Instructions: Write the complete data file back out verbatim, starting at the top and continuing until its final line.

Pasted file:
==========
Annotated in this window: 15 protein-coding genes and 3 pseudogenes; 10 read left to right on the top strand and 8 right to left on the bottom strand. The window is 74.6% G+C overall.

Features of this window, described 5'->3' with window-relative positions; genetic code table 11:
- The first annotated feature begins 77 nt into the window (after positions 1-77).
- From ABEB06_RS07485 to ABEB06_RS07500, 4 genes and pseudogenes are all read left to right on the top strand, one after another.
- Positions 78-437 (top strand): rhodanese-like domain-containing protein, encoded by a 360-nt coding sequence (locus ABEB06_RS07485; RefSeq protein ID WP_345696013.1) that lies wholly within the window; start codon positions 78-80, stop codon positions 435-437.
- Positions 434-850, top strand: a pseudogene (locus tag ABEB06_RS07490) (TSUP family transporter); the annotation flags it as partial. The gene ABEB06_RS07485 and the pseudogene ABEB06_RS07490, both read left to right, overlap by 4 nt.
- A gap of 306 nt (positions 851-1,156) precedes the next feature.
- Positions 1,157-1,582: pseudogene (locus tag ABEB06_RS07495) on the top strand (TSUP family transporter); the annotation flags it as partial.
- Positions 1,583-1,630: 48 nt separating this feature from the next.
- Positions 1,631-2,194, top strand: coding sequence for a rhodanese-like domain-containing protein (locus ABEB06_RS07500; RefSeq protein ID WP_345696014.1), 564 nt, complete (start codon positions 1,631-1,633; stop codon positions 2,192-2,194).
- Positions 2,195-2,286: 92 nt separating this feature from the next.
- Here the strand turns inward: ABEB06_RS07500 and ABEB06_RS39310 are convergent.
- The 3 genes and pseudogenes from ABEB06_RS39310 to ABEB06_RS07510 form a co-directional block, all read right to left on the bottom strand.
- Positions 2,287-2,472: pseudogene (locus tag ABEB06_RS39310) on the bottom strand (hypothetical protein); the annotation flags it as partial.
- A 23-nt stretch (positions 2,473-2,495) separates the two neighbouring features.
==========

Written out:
Annotated in this window: 15 protein-coding genes and 3 pseudogenes; 10 read left to right on the top strand and 8 right to left on the bottom strand. The window is 74.6% G+C overall.

Features of this window, described 5'->3' with window-relative positions; genetic code table 11:
- The first annotated feature begins 77 nt into the window (after positions 1-77).
- From ABEB06_RS07485 to ABEB06_RS07500, 4 genes and pseudogenes are all read left to right on the top strand, one after another.
- Positions 78-437 (top strand): rhodanese-like domain-containing protein, encoded by a 360-nt coding sequence (locus ABEB06_RS07485; RefSeq protein ID WP_345696013.1) that lies wholly within the window; start codon positions 78-80, stop codon positions 435-437.
- Positions 434-850, top strand: a pseudogene (locus tag ABEB06_RS07490) (TSUP family transporter); the annotation flags it as partial. The gene ABEB06_RS07485 and the pseudogene ABEB06_RS07490, both read left to right, overlap by 4 nt.
- A gap of 306 nt (positions 851-1,156) precedes the next feature.
- Positions 1,157-1,582: pseudogene (locus tag ABEB06_RS07495) on the top strand (TSUP family transporter); the annotation flags it as partial.
- Positions 1,583-1,630: 48 nt separating this feature from the next.
- Positions 1,631-2,194, top strand: coding sequence for a rhodanese-like domain-containing protein (locus ABEB06_RS07500; RefSeq protein ID WP_345696014.1), 564 nt, complete (start codon positions 1,631-1,633; stop codon positions 2,192-2,194).
- Positions 2,195-2,286: 92 nt separating this feature from the next.
- Here the strand turns inward: ABEB06_RS07500 and ABEB06_RS39310 are convergent.
- The 3 genes and pseudogenes from ABEB06_RS39310 to ABEB06_RS07510 form a co-directional block, all read right to left on the bottom strand.
- Positions 2,287-2,472: pseudogene (locus tag ABEB06_RS39310) on the bottom strand (hypothetical protein); the annotation flags it as partial.
- A 23-nt stretch (positions 2,473-2,495) separates the two neighbouring features.